Supporters of Scotland's 'no' campaign celebrate as the referendum results are announced. Credit: Jeff J Mitchell/Getty

Scotland's scientists, like its entire population, are probably now recovering from a night of celebration or commiseration after a historic referendum saw the country vote to remain part of the United Kingdom.

A 55% majority voted 'no' on independence in yesterday's vote, which saw an unprecedented turnout of some 85%.

In the run-up to the election, academics from the 'yes' and 'no' camps outlined how independence might shape Scotland. Many scientific heavyweights came out in support of the status quo, under which Scotland gets more research cash pro capita than the rest of the UK does.

Nobel prizewinning geneticist Paul Nurse, president of the UK Royal Society, said in a statement today that the referendum result is good for the future of Scottish and UK science. "Together we have a strong research base that is the envy of the world in terms of quality and efficiency,” he said. “We can now carry on in putting that to good use, not just for the United Kingdom but for everyone.”

Pete Downes, a biochemist and vice-chancellor of the University of Dundee, says that the vote means that Scottish universities will still be able to apply for funding from UK research councils, charities and government — a situation that would not have been guaranteed if the country were independent.

Margaret Frame, a cancer biologist at the University of Edinburgh, says that she is thrilled with the result. "This ensures that biomedical and clinical research — and Scotland's great achievements in delivering on this in the past — will continue unchecked," she says. Earlier this month, Frame was among 65 scientists who signed a letter expressing concern about the future of biomedical research in an independent Scotland.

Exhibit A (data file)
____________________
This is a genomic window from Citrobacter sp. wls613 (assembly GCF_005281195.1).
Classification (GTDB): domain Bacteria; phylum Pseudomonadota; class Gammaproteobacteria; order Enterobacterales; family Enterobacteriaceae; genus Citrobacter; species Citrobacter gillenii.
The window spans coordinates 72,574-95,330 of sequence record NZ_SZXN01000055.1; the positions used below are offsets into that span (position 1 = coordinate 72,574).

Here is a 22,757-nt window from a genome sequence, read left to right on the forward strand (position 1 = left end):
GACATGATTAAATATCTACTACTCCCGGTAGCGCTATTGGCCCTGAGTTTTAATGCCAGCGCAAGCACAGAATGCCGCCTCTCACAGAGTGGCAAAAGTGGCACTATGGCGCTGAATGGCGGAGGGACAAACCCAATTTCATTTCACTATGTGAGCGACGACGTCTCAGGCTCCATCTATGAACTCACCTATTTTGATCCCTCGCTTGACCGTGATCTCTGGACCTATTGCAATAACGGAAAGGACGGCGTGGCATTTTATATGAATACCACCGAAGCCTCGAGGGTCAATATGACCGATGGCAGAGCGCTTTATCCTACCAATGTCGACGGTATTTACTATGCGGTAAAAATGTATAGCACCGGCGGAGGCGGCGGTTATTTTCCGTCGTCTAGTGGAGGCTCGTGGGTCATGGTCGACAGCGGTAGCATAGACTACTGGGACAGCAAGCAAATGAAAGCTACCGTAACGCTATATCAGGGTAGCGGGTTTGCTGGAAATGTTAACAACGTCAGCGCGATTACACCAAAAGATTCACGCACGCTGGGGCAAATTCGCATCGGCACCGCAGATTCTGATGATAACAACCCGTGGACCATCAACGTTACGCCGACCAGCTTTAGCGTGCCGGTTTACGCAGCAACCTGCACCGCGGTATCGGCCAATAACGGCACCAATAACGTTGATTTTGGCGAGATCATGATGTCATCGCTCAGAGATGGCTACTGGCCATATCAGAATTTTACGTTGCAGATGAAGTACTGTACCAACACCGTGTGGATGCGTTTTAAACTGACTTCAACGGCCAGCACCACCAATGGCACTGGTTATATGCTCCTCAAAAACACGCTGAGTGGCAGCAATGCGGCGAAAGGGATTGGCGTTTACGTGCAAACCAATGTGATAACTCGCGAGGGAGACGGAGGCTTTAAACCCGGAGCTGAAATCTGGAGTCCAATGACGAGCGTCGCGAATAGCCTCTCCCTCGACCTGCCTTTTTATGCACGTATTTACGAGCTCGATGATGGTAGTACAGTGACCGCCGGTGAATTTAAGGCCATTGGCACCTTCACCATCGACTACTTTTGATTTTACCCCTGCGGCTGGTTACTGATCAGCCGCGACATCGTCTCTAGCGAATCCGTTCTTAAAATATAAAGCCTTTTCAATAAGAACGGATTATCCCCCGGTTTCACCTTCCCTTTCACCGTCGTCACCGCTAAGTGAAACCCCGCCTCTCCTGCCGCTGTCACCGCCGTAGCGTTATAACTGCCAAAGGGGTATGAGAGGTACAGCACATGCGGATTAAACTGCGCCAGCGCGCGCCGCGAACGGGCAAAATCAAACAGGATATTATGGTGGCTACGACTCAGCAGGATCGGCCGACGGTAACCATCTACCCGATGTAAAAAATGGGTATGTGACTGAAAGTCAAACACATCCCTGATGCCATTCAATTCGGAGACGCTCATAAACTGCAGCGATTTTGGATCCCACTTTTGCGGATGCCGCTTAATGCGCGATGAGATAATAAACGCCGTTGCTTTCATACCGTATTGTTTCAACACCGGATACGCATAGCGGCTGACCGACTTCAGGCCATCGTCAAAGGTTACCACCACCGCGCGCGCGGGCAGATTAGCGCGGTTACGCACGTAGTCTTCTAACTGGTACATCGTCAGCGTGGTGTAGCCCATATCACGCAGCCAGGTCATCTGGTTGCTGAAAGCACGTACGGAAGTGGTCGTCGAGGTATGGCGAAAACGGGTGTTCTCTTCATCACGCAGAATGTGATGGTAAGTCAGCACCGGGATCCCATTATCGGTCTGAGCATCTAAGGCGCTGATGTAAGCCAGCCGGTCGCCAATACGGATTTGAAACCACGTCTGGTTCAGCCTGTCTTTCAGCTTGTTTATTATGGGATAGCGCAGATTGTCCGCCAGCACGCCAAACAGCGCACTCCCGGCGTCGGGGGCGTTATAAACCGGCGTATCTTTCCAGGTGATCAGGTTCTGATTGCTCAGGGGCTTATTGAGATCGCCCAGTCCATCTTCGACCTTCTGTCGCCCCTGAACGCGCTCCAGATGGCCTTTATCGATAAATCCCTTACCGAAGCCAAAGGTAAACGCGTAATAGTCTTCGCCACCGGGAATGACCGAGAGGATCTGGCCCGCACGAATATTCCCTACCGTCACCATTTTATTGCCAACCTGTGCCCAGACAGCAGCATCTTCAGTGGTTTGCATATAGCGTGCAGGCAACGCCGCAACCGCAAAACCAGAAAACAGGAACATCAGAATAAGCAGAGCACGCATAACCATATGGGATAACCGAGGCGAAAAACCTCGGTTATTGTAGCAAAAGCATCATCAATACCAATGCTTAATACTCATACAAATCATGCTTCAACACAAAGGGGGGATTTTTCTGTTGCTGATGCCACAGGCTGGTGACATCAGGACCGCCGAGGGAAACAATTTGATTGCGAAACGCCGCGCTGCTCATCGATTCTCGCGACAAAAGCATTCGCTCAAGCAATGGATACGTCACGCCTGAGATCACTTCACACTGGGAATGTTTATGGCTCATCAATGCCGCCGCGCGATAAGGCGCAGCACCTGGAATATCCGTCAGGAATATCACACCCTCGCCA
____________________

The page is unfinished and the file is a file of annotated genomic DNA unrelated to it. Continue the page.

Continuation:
Scottish first minister Alex Salmond says that promises to devolve more powers to Scotland should be honoured quickly. Credit: Matt Cardy/Getty

But changes may still be in store for science in Scotland, as the run-up to the referendum saw all three main UK political parties promise more devolved powers for the country in the event of a 'no' vote. This could mean that the Scottish parliament will gain the right to vote on issues of tax, spending and welfare. Speaking last night after it was clear that the 'yes' campaign had lost the vote, Scotland's first minister, Alex Salmond, highlighted the 1.6 million votes that had been cast for independence and said that Scotland would expect the promises to be honoured quickly.

Speaking from Downing Street this morning, UK Prime Minister David Cameron said that he was “delighted” with the result. He added that promises on increasingly devolved powers to Scotland would be honoured in full, and should be extended not just to Scotland, but also to England, Wales and Northern Ireland.

Blue whales rebound in the Pacific Few genes found linked to IQ Benefactors to support CO2 monitoring